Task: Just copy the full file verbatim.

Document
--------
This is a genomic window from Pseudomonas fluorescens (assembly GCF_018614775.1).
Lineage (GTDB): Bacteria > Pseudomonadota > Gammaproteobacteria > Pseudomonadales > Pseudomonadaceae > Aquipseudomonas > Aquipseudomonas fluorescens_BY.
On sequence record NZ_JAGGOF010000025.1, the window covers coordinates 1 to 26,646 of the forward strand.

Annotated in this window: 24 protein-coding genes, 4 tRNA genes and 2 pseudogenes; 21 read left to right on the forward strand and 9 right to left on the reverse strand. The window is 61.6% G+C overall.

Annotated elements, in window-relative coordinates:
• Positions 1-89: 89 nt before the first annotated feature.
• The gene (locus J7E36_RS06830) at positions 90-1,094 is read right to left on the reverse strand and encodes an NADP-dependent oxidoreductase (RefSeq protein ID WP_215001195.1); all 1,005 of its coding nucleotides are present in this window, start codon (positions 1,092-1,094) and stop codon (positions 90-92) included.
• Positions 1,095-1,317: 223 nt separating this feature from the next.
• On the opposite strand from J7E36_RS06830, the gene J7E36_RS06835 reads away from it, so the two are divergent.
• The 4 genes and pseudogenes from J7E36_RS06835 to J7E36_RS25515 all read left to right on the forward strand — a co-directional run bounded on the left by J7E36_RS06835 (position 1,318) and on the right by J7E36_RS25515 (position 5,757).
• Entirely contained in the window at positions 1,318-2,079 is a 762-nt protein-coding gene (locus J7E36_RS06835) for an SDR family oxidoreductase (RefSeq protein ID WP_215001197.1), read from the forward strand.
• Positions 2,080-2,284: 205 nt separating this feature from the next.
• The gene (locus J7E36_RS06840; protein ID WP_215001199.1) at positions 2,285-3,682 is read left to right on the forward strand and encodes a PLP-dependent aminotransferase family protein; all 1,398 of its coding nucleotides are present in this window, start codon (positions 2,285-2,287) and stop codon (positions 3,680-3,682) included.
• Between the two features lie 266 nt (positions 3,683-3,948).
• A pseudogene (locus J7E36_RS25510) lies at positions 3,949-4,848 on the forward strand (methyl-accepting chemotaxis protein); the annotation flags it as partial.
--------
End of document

This is a genomic window from Pseudomonas fluorescens (assembly GCF_018614775.1).
Lineage (GTDB): Bacteria > Pseudomonadota > Gammaproteobacteria > Pseudomonadales > Pseudomonadaceae > Aquipseudomonas > Aquipseudomonas fluorescens_BY.
On sequence record NZ_JAGGOF010000025.1, the window covers coordinates 1 to 26,646 of the forward strand.

Annotated in this window: 24 protein-coding genes, 4 tRNA genes and 2 pseudogenes; 21 read left to right on the forward strand and 9 right to left on the reverse strand. The window is 61.6% G+C overall.

Annotated elements, in window-relative coordinates:
• Positions 1-89: 89 nt before the first annotated feature.
• The gene (locus J7E36_RS06830) at positions 90-1,094 is read right to left on the reverse strand and encodes an NADP-dependent oxidoreductase (RefSeq protein ID WP_215001195.1); all 1,005 of its coding nucleotides are present in this window, start codon (positions 1,092-1,094) and stop codon (positions 90-92) included.
• Positions 1,095-1,317: 223 nt separating this feature from the next.
• On the opposite strand from J7E36_RS06830, the gene J7E36_RS06835 reads away from it, so the two are divergent.
• The 4 genes and pseudogenes from J7E36_RS06835 to J7E36_RS25515 all read left to right on the forward strand — a co-directional run bounded on the left by J7E36_RS06835 (position 1,318) and on the right by J7E36_RS25515 (position 5,757).
• Entirely contained in the window at positions 1,318-2,079 is a 762-nt protein-coding gene (locus J7E36_RS06835) for an SDR family oxidoreductase (RefSeq protein ID WP_215001197.1), read from the forward strand.
• Positions 2,080-2,284: 205 nt separating this feature from the next.
• The gene (locus J7E36_RS06840; protein ID WP_215001199.1) at positions 2,285-3,682 is read left to right on the forward strand and encodes a PLP-dependent aminotransferase family protein; all 1,398 of its coding nucleotides are present in this window, start codon (positions 2,285-2,287) and stop codon (positions 3,680-3,682) included.
• Between the two features lie 266 nt (positions 3,683-3,948).
• A pseudogene (locus J7E36_RS25510) lies at positions 3,949-4,848 on the forward strand (methyl-accepting chemotaxis protein); the annotation flags it as partial.